Screenwriters Peter Chiarelli and Adele Lim and director Jon M. Chu are in talks to return for development on “China Rich Girlfriend”
IN the opening scene of the wildly popular and universally acclaimed “Crazy Rich Asians,” the character Rachel Chu (played by the charming Constance Wu) tells one of her students who lost a poker match, “You were playing to not lose. You have to play to win.”
Since it was first announced, “Crazy Rich Asians” — based on the first book of a trilogy written by Kevin Kwan — has been playing to win.
The summer romantic-comedy opened on Wednesday, August 15, and after a five-day opener, it topped the box office charts and garnered $35.3 million at the box office, proving the cultural impact and bankability of diversity and representation of Asians and Asian Americans in entertainment.
Powered by the success of “Crazy Rich Asians,” it was announced Wednesday, Aug. 22 that Warner Bros. is going forth with the development for the film adaptation of “China Rich Girlfriend,” the sequel to “Crazy Rich Asians.”
The news of a sequel shouldn’t surprise those who saw “Crazy Rich Asians” because director Jon M. Chu cleverly included a teaser scene in the middle of the credits that continues the storyline for one of the major characters.
The studio has not officially greenlit the sequel, but development will begin.
As reported by The Hollywood Reporter, Chu is likely to return as director for the sequel and screenwriters Peter Chiarelli and Adele Lim are also likely to pen the sequel, but no deals have been made yet. According to Warner Bros. Chairman and CEO Kevin Tsujihara, the studio has an option for Kwan’s entire trilogy.
Warner Bros.’ announcement comes after a Taiwanese-Filipina led a Care2 petition calling for a sequel to “Crazy Rich Asians” to expand on the cultural impact the film’s representation had on Asian and Asian American audiences.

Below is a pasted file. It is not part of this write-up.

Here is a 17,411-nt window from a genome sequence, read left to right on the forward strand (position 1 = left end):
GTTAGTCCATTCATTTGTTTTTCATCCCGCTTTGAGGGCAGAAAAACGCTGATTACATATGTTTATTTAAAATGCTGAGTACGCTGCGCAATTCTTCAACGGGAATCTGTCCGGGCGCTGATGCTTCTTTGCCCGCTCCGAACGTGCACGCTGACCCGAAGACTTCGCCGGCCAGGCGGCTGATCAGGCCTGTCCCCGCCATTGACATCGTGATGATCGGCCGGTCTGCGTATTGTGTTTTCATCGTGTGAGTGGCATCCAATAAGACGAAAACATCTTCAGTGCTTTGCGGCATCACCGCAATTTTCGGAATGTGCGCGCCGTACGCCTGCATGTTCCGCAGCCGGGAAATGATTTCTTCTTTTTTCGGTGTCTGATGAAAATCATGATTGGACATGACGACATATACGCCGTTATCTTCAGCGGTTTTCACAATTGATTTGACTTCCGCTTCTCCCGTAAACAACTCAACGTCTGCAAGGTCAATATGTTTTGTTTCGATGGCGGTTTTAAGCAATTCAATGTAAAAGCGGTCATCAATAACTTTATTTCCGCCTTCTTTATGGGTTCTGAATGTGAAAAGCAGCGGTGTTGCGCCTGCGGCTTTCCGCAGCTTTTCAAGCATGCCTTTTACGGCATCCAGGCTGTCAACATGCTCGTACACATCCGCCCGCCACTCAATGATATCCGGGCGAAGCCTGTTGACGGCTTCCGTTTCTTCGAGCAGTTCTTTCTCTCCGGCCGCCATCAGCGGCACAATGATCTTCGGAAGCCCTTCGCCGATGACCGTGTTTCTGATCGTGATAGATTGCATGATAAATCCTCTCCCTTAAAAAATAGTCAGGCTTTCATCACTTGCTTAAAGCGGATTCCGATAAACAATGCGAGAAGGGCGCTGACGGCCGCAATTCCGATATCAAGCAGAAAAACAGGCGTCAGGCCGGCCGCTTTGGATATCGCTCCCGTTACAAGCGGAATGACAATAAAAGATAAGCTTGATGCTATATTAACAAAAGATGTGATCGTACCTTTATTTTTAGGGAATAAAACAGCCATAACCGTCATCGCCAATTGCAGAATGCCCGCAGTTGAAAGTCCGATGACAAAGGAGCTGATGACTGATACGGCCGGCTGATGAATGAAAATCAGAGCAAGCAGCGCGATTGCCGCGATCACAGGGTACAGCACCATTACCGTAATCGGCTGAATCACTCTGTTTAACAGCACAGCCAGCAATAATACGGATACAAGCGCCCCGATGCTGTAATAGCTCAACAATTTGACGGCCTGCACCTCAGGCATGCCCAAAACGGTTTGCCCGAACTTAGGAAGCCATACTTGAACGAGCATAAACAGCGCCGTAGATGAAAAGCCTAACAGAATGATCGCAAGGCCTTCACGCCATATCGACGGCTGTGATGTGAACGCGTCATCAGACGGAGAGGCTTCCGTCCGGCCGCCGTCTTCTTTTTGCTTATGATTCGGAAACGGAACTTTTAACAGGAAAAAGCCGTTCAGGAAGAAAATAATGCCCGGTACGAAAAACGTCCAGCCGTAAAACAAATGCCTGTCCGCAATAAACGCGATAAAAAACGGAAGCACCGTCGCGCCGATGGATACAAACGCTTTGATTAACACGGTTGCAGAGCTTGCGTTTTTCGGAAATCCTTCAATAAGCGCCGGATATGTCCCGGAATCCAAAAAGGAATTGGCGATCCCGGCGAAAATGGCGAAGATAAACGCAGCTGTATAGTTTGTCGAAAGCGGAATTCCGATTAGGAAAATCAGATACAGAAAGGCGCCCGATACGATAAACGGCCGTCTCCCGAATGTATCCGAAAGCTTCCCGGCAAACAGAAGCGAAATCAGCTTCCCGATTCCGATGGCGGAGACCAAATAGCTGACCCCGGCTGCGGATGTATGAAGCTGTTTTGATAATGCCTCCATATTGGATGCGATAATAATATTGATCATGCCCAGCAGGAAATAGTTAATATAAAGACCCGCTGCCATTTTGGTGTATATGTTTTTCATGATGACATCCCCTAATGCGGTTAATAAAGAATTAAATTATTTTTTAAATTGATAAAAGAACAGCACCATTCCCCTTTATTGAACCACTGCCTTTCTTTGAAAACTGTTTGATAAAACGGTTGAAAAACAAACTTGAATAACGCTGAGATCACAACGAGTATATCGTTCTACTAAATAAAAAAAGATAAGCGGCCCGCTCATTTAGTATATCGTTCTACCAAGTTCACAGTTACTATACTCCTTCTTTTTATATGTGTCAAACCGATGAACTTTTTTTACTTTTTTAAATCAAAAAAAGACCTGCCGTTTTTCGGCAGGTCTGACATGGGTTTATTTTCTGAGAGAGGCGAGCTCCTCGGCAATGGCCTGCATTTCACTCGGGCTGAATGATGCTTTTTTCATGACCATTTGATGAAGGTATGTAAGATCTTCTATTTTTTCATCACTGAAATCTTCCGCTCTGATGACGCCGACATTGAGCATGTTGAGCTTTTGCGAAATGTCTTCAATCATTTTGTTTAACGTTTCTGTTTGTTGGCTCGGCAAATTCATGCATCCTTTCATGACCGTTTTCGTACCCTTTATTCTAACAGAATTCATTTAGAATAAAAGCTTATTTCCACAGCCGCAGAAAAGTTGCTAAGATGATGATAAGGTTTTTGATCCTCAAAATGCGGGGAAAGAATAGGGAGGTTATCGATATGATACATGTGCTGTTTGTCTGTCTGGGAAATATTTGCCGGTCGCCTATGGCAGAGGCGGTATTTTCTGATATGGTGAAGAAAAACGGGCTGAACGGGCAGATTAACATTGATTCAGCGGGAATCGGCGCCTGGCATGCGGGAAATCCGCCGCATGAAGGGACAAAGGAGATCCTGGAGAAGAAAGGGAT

“As a Taiwanese Filipino woman born and raised on American media, the presence of Asian characters in films and television shows that didn’t lead with martial arts or racist cliche were limited at best,” Sydney Wuu said on the petition, which garnered 3,966 supporters of its 4,000 goal. “This groundbreaking film and its success at the box office harkens a new era of representation for Asian actors in film and now is the time to capitalize on it and make sure it grows.”
Wuu and the petition signers certainly weren’t the only people who were moved by the film and the impact.
Currently touting an impressive 93 percent on Rotten Tomatoes, the data aggregation site for film critique, “Crazy Rich Asians” is the first film to feature an all-Asian cast since 1993’s “The Joy Luck Club,” and it comes at the heels of a massive industry-wide campaign to diversify all elements of Hollywood: casting, behind-the-scenes work, Academy members and the stories told on screen.
“I think it’s because it’s just, it’s at the heart of it, a very universal story. So readers around the world, you know, from India to Switzerland, have been telling me, like, ‘We’re not crazy. We’re not rich. We’re not Asian. But your family is so much like the one, you know, that I live,’” Kwan told ABC News.